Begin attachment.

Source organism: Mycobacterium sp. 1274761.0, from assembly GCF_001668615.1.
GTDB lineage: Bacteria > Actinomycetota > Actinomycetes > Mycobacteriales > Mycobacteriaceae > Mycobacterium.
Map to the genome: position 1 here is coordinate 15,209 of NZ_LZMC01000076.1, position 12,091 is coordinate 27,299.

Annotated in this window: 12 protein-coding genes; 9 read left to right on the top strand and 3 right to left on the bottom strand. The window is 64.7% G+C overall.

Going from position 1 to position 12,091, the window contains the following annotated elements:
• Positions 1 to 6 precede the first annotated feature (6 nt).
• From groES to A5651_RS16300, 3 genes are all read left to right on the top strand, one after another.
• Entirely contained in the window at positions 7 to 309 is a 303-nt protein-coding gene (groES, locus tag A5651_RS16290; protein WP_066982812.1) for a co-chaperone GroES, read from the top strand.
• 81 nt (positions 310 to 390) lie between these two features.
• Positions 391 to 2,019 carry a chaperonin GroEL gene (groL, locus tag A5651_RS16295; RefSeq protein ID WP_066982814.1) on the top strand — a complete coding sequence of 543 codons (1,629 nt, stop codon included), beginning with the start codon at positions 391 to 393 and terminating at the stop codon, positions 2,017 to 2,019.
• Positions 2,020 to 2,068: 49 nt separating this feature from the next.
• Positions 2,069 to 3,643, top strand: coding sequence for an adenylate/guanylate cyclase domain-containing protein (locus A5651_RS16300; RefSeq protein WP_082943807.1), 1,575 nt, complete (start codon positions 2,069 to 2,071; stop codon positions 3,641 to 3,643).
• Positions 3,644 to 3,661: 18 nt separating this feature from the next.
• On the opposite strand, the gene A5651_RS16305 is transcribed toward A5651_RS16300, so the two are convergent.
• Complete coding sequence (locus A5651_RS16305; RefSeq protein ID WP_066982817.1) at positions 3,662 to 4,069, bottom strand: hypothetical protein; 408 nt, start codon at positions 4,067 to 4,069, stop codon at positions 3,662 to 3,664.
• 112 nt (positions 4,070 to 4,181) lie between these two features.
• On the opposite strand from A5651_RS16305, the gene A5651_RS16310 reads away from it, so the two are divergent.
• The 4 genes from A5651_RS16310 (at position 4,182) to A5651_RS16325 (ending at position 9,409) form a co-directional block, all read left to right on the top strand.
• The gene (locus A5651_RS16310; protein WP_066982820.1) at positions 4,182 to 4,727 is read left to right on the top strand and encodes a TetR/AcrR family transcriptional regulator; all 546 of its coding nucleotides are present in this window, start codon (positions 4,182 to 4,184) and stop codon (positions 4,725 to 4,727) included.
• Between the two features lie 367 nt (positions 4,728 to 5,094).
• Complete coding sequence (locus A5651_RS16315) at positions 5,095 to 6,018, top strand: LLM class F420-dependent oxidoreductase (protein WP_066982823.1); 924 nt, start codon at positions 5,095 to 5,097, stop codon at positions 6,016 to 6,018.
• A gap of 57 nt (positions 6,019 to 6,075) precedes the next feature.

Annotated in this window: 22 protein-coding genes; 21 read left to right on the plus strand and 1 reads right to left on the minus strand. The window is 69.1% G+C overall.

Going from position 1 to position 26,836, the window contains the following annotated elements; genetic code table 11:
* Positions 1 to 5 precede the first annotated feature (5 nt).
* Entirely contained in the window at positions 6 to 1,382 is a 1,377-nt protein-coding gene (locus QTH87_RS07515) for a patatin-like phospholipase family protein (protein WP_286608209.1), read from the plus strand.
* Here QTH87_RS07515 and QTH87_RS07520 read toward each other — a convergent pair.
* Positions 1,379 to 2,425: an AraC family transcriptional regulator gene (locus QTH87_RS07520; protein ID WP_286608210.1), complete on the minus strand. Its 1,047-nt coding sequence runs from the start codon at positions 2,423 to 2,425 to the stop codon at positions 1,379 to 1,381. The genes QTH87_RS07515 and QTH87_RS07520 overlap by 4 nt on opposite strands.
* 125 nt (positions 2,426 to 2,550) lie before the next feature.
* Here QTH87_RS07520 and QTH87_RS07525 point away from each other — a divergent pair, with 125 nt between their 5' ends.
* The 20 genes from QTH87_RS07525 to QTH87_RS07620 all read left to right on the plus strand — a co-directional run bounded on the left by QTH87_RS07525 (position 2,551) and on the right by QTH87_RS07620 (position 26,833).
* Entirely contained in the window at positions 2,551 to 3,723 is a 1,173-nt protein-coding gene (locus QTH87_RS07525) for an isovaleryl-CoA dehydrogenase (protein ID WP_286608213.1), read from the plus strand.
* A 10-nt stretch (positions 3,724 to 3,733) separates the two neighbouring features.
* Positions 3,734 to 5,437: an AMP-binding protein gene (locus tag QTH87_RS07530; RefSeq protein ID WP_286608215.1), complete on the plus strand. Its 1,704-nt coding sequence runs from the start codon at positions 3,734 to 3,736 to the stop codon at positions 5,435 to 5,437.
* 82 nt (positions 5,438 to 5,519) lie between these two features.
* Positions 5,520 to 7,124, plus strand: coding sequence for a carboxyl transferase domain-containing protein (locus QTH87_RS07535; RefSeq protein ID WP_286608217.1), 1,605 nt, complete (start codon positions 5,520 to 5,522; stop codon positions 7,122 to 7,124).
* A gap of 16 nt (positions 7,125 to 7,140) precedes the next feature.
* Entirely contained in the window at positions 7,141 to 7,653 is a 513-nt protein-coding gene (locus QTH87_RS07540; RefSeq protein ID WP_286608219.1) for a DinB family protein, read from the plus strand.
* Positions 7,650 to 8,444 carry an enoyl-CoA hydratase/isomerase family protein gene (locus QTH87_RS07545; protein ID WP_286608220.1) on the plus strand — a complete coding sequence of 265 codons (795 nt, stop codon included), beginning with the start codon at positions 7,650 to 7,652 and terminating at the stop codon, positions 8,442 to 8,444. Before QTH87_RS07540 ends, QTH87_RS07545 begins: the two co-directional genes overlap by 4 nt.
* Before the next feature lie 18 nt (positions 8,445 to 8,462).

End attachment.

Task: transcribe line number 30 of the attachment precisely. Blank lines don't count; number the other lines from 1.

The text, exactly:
* Here QTH87_RS07520 and QTH87_RS07525 point away from each other — a divergent pair, with 125 nt between their 5' ends.